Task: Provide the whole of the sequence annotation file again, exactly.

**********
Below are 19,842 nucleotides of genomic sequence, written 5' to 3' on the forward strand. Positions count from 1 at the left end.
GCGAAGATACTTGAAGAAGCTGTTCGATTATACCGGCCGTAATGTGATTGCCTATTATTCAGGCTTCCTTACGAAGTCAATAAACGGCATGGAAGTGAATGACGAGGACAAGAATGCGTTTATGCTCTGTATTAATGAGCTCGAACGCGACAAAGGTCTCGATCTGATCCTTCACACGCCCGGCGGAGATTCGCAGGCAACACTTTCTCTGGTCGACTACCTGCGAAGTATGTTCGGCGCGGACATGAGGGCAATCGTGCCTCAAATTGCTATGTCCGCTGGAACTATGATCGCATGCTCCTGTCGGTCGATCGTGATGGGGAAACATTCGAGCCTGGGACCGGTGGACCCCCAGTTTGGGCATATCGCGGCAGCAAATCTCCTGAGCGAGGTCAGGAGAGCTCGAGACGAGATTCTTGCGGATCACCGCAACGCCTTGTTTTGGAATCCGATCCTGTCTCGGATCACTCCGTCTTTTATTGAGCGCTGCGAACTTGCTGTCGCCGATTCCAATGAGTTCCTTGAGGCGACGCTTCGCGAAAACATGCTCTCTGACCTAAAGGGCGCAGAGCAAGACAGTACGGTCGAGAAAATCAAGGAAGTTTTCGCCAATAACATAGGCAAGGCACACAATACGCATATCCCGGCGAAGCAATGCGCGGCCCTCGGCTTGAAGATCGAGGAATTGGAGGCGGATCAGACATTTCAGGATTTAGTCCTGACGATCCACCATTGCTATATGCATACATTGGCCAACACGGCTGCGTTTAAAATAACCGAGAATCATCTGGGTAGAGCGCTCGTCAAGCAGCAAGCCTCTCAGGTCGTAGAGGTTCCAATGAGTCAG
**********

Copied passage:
Below are 19,842 nucleotides of genomic sequence, written 5' to 3' on the forward strand. Positions count from 1 at the left end.
GCGAAGATACTTGAAGAAGCTGTTCGATTATACCGGCCGTAATGTGATTGCCTATTATTCAGGCTTCCTTACGAAGTCAATAAACGGCATGGAAGTGAATGACGAGGACAAGAATGCGTTTATGCTCTGTATTAATGAGCTCGAACGCGACAAAGGTCTCGATCTGATCCTTCACACGCCCGGCGGAGATTCGCAGGCAACACTTTCTCTGGTCGACTACCTGCGAAGTATGTTCGGCGCGGACATGAGGGCAATCGTGCCTCAAATTGCTATGTCCGCTGGAACTATGATCGCATGCTCCTGTCGGTCGATCGTGATGGGGAAACATTCGAGCCTGGGACCGGTGGACCCCCAGTTTGGGCATATCGCGGCAGCAAATCTCCTGAGCGAGGTCAGGAGAGCTCGAGACGAGATTCTTGCGGATCACCGCAACGCCTTGTTTTGGAATCCGATCCTGTCTCGGATCACTCCGTCTTTTATTGAGCGCTGCGAACTTGCTGTCGCCGATTCCAATGAGTTCCTTGAGGCGACGCTTCGCGAAAACATGCTCTCTGACCTAAAGGGCGCAGAGCAAGACAGTACGGTCGAGAAAATCAAGGAAGTTTTCGCCAATAACATAGGCAAGGCACACAATACGCATATCCCGGCGAAGCAATGCGCGGCCCTCGGCTTGAAGATCGAGGAATTGGAGGCGGATCAGACATTTCAGGATTTAGTCCTGACGATCCACCATTGCTATATGCATACATTGGCCAACACGGCTGCGTTTAAAATAACCGAGAATCATCTGGGTAGAGCGCTCGTCAAGCAGCAAGCCTCTCAGGTCGTAGAGGTTCCAATGAGTCAG